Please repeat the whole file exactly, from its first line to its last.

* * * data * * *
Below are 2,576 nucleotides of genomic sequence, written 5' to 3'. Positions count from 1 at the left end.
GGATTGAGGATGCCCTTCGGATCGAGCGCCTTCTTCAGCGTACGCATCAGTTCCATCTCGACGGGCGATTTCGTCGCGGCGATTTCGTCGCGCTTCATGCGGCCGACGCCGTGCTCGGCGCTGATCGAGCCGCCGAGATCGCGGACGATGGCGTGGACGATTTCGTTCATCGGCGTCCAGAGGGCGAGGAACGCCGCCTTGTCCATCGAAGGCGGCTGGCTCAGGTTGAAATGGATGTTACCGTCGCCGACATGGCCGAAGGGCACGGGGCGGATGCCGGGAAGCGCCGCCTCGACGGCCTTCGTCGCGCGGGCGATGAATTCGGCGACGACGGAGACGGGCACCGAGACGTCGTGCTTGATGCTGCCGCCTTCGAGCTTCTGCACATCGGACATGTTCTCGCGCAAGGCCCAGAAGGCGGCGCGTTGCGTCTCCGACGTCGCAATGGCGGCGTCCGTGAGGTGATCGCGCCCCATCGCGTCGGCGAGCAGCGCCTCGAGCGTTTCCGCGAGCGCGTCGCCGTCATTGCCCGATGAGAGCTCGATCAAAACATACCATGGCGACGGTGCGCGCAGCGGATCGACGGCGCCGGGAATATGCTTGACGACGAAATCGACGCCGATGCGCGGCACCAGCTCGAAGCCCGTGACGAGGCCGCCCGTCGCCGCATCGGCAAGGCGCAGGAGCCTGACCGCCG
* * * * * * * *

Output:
Below are 2,576 nucleotides of genomic sequence, written 5' to 3'. Positions count from 1 at the left end.
GGATTGAGGATGCCCTTCGGATCGAGCGCCTTCTTCAGCGTACGCATCAGTTCCATCTCGACGGGCGATTTCGTCGCGGCGATTTCGTCGCGCTTCATGCGGCCGACGCCGTGCTCGGCGCTGATCGAGCCGCCGAGATCGCGGACGATGGCGTGGACGATTTCGTTCATCGGCGTCCAGAGGGCGAGGAACGCCGCCTTGTCCATCGAAGGCGGCTGGCTCAGGTTGAAATGGATGTTACCGTCGCCGACATGGCCGAAGGGCACGGGGCGGATGCCGGGAAGCGCCGCCTCGACGGCCTTCGTCGCGCGGGCGATGAATTCGGCGACGACGGAGACGGGCACCGAGACGTCGTGCTTGATGCTGCCGCCTTCGAGCTTCTGCACATCGGACATGTTCTCGCGCAAGGCCCAGAAGGCGGCGCGTTGCGTCTCCGACGTCGCAATGGCGGCGTCCGTGAGGTGATCGCGCCCCATCGCGTCGGCGAGCAGCGCCTCGAGCGTTTCCGCGAGCGCGTCGCCGTCATTGCCCGATGAGAGCTCGATCAAAACATACCATGGCGACGGTGCGCGCAGCGGATCGACGGCGCCGGGAATATGCTTGACGACGAAATCGACGCCGATGCGCGGCACCAGCTCGAAGCCCGTGACGAGGCCGCCCGTCGCCGCATCGGCAAGGCGCAGGAGCCTGACCGCCG